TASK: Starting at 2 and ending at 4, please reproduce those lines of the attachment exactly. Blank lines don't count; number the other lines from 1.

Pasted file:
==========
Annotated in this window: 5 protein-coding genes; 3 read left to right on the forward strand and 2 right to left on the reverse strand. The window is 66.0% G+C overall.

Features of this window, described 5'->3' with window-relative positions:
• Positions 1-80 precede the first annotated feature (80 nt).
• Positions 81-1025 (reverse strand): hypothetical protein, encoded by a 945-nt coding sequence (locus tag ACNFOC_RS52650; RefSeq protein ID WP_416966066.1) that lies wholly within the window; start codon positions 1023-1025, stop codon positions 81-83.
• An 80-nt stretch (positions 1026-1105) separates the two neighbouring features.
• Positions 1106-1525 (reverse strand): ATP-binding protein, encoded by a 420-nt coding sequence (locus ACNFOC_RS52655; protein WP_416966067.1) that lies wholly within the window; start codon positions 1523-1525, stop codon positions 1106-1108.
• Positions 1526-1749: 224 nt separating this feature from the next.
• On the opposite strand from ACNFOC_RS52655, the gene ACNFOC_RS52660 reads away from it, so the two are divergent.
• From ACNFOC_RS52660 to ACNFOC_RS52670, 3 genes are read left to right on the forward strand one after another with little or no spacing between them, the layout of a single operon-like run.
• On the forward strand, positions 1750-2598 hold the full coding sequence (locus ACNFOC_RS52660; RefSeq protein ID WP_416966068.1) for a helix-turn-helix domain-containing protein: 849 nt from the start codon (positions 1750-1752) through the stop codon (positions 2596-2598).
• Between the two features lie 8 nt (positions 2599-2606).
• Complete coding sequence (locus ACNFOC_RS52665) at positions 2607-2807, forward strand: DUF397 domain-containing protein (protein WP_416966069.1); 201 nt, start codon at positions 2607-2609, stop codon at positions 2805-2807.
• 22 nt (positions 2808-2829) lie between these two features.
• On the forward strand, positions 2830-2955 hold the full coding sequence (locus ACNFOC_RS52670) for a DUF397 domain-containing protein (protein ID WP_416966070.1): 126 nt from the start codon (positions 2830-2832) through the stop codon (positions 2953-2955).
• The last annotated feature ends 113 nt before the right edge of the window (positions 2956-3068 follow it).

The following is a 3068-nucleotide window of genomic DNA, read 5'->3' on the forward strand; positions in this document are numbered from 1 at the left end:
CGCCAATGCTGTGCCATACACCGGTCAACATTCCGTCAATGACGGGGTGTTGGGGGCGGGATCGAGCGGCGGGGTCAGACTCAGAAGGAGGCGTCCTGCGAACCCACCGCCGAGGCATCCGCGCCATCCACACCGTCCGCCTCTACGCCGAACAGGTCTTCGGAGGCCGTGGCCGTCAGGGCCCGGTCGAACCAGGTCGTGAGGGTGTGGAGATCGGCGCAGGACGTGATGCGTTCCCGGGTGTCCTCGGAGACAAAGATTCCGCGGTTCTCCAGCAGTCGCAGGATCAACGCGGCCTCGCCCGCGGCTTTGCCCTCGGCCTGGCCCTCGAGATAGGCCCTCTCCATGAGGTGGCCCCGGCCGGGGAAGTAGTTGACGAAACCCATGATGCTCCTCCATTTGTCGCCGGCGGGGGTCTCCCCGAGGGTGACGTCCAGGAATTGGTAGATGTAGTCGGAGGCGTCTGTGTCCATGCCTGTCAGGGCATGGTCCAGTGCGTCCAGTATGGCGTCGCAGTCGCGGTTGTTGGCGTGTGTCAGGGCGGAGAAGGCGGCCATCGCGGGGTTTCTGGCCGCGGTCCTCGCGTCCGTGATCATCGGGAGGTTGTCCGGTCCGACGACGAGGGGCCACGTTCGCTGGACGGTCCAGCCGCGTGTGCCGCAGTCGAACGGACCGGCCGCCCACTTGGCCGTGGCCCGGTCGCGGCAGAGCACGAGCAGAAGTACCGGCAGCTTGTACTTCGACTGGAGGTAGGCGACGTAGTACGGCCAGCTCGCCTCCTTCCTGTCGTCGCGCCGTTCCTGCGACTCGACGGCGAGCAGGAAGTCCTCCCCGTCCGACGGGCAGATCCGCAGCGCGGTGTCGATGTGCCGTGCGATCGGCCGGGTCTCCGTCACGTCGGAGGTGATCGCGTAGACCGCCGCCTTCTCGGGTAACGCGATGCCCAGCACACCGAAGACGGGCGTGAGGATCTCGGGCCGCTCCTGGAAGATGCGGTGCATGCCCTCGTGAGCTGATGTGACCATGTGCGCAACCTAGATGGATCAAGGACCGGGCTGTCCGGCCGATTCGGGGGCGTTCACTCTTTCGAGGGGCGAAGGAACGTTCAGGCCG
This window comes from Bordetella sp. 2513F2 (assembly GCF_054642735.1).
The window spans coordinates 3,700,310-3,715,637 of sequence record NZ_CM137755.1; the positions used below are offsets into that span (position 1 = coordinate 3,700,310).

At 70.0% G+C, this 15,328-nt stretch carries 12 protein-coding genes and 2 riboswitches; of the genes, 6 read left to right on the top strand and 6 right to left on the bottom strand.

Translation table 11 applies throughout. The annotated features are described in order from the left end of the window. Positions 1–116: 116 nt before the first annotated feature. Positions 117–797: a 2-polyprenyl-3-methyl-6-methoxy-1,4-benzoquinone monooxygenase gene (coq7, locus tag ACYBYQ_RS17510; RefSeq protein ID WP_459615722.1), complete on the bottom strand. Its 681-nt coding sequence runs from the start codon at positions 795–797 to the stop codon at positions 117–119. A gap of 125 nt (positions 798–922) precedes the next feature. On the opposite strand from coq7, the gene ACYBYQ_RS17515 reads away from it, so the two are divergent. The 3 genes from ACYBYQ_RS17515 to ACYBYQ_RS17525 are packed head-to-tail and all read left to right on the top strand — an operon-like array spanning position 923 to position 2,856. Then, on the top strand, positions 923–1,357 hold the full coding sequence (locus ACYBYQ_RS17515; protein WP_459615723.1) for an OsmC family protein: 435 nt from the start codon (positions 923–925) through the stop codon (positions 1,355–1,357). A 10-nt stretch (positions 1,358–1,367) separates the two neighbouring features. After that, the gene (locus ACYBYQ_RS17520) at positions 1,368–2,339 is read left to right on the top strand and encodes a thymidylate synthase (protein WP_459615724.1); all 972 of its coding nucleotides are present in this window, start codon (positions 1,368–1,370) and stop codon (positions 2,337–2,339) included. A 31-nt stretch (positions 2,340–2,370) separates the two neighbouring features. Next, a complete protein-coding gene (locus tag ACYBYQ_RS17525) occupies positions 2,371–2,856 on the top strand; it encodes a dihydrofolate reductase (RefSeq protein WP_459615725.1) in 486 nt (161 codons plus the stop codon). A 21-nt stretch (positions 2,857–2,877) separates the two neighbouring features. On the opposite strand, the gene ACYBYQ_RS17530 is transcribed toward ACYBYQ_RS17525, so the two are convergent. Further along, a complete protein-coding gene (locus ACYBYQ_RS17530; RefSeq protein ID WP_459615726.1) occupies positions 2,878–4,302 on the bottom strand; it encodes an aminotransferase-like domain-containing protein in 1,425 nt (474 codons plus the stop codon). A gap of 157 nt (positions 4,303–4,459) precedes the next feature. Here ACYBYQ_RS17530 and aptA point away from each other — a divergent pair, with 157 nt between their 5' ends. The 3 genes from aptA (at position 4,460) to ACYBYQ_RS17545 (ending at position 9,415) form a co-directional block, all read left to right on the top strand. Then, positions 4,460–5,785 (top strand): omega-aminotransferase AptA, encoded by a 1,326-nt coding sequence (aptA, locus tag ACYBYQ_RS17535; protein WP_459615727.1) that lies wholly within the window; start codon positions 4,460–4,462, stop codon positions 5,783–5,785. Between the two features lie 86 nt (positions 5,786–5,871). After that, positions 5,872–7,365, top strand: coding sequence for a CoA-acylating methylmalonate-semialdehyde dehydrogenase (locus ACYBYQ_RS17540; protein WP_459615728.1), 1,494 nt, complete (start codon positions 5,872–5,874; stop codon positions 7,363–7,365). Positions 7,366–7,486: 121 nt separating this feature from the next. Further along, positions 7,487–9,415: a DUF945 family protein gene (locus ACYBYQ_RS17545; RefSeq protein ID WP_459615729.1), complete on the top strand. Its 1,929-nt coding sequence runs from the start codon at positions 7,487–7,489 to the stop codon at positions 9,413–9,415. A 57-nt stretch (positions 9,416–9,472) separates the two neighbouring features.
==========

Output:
Features of this window, described 5'->3' with window-relative positions:
• Positions 1-80 precede the first annotated feature (80 nt).
• Positions 81-1025 (reverse strand): hypothetical protein, encoded by a 945-nt coding sequence (locus tag ACNFOC_RS52650; RefSeq protein ID WP_416966066.1) that lies wholly within the window; start codon positions 1023-1025, stop codon positions 81-83.